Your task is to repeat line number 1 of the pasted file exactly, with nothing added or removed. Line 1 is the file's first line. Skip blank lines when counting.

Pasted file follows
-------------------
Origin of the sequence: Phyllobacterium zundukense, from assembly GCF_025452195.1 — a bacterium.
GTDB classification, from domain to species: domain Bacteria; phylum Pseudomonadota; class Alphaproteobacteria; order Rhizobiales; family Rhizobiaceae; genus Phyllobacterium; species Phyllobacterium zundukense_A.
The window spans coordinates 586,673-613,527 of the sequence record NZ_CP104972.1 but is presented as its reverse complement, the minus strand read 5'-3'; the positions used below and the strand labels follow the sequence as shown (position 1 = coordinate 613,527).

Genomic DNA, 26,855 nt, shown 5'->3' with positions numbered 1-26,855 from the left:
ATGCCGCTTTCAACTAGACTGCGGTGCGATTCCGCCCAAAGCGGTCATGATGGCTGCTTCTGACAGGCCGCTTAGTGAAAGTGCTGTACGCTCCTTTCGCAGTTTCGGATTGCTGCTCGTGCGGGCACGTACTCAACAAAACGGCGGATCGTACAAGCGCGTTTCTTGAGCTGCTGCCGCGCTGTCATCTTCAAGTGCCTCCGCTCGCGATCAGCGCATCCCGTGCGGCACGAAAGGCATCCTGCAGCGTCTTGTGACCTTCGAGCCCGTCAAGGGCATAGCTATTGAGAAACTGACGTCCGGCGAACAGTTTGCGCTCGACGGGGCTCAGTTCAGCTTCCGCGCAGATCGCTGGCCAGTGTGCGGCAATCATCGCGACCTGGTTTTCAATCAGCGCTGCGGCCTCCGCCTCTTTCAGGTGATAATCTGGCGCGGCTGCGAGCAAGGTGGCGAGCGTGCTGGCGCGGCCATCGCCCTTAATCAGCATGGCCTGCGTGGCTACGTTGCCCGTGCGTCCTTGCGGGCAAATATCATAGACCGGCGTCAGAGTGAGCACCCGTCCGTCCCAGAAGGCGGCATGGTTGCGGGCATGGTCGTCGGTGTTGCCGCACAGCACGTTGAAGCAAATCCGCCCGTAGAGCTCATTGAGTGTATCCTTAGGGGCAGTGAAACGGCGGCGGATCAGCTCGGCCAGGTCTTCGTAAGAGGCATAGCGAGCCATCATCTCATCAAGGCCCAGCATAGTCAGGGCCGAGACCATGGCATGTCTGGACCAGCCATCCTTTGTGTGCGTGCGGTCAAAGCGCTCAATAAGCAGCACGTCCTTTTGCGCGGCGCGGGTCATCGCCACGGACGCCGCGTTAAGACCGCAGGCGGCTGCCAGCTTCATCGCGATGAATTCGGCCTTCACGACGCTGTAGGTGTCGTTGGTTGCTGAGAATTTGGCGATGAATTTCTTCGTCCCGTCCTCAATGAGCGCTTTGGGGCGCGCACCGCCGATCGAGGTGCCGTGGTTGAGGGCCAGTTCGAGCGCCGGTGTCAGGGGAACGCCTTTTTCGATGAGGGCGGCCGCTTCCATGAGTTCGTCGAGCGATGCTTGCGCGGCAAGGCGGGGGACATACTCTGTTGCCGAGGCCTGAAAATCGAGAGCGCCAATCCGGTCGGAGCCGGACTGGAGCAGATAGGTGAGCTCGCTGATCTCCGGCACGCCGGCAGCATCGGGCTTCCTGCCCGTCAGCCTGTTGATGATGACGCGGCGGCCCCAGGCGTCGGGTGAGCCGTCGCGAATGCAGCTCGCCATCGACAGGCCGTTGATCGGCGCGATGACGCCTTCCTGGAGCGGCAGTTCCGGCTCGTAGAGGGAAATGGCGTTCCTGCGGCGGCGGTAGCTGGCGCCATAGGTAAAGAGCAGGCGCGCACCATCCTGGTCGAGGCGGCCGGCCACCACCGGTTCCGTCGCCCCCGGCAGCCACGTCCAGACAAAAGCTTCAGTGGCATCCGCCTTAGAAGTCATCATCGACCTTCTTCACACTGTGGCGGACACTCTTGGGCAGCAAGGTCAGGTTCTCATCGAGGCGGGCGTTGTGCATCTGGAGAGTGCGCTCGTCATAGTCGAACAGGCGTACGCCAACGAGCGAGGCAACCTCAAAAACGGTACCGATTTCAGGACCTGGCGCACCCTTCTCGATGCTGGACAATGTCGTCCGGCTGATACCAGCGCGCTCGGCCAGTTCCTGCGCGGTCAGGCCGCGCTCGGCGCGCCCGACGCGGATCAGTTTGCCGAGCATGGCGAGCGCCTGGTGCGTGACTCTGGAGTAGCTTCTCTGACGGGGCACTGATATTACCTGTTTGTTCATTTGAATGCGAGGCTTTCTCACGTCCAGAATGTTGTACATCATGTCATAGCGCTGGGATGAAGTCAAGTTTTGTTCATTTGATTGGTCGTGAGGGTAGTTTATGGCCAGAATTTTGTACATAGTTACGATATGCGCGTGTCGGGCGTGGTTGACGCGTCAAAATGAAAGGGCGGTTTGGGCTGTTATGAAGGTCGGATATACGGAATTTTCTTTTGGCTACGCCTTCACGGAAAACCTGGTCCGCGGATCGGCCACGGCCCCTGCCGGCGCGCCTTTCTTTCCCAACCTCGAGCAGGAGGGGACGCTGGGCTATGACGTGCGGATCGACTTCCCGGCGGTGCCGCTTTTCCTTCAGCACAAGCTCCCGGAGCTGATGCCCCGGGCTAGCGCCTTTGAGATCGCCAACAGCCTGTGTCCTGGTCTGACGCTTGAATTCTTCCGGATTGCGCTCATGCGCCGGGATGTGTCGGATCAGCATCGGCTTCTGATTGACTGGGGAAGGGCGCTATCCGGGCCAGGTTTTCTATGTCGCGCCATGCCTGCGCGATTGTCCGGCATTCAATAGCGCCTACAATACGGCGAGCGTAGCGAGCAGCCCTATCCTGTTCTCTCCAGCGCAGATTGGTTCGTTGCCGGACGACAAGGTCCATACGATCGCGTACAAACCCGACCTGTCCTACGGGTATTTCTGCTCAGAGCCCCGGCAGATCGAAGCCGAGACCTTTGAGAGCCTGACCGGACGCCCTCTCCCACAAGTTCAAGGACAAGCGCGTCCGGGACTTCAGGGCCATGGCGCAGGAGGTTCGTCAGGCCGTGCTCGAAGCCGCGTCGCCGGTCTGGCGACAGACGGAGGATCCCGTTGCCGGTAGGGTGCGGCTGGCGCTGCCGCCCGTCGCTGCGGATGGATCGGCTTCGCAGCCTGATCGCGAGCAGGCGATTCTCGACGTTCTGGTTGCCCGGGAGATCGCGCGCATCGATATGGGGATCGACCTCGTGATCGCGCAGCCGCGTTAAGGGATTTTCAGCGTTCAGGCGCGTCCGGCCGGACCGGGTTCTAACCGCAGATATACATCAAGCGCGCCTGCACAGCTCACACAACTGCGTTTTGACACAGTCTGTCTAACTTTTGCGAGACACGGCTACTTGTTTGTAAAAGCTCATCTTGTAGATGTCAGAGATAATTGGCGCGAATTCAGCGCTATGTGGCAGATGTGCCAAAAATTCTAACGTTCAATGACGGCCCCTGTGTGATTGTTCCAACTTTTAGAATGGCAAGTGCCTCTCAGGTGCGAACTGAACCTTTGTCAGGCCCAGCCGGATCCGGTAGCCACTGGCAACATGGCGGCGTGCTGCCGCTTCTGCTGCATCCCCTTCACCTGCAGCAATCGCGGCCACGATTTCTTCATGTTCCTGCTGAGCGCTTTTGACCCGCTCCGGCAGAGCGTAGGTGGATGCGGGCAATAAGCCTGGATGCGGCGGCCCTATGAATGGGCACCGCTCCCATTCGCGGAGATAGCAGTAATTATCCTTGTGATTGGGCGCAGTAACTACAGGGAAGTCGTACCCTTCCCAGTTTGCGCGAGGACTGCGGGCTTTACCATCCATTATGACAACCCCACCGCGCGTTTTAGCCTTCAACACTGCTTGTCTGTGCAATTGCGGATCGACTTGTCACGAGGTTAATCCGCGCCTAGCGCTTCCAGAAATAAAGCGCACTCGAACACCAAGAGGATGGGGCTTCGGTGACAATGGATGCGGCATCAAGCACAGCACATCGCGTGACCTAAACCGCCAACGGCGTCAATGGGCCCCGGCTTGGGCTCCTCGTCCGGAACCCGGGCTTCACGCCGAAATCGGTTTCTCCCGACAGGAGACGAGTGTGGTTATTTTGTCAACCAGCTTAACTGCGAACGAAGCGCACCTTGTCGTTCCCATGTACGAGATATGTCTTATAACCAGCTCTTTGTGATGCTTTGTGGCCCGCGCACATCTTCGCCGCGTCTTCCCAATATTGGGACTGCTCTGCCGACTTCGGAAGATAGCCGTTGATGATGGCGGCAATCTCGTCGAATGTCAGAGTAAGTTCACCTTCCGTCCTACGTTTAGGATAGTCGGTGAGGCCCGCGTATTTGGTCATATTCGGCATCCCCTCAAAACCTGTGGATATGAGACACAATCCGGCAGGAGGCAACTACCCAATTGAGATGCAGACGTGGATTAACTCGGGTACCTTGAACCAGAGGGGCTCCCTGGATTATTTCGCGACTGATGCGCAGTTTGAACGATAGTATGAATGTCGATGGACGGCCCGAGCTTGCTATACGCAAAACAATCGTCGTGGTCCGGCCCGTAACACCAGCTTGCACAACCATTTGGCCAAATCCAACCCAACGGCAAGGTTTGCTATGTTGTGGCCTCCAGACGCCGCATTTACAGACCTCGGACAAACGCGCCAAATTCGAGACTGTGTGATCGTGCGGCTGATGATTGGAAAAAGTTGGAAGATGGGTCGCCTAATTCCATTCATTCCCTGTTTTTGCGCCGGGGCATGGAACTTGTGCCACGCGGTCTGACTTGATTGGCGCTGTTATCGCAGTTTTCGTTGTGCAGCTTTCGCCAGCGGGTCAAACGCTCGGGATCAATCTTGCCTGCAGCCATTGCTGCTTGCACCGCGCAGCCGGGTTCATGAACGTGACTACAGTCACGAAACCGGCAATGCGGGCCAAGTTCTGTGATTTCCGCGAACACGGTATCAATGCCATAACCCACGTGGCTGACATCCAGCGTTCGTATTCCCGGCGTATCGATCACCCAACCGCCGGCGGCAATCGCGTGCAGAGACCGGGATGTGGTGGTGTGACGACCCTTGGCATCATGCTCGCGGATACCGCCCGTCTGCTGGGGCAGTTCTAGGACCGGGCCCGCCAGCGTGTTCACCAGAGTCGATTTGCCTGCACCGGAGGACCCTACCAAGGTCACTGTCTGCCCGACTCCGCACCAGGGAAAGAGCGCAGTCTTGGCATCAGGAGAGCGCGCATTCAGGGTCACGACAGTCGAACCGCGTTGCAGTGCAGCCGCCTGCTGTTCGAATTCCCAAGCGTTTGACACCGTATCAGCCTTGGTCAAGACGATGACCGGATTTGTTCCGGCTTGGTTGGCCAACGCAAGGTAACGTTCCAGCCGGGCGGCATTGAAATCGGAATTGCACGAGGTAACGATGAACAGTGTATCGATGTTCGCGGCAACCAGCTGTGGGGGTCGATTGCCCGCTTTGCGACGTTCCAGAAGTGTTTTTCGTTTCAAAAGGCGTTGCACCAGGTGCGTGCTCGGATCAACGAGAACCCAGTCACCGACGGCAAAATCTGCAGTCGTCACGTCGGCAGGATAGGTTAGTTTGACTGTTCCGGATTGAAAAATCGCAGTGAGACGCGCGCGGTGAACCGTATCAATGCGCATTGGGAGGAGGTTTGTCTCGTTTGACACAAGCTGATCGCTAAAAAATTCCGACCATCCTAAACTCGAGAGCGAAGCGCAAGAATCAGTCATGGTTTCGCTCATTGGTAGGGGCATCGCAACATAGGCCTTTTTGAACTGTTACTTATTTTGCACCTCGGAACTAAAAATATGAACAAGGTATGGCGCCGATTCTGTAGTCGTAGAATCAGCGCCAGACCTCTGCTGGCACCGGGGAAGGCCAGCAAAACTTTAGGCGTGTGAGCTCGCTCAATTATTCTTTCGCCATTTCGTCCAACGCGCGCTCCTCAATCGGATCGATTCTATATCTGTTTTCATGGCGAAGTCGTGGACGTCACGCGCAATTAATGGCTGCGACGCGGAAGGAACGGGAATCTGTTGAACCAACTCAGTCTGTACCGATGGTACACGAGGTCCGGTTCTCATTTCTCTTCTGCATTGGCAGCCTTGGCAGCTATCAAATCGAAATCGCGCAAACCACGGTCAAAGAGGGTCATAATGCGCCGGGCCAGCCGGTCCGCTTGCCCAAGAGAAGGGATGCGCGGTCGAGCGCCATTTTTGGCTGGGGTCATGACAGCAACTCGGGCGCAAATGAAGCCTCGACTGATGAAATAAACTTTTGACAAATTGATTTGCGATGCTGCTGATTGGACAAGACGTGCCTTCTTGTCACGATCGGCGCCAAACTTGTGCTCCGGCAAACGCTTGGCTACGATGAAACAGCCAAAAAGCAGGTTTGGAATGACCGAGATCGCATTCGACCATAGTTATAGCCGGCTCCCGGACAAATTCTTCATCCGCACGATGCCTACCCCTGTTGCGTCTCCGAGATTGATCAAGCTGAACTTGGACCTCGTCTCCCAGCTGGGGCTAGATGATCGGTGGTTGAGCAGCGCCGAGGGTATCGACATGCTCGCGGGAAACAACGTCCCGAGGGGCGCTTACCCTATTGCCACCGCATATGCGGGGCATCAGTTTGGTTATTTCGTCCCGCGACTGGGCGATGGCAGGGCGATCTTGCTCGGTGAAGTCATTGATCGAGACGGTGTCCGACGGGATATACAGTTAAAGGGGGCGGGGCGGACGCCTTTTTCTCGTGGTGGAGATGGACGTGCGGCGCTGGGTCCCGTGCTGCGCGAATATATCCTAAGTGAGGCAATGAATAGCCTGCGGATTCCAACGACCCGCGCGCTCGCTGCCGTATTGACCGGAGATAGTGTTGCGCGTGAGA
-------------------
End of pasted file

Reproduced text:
Origin of the sequence: Phyllobacterium zundukense, from assembly GCF_025452195.1 — a bacterium.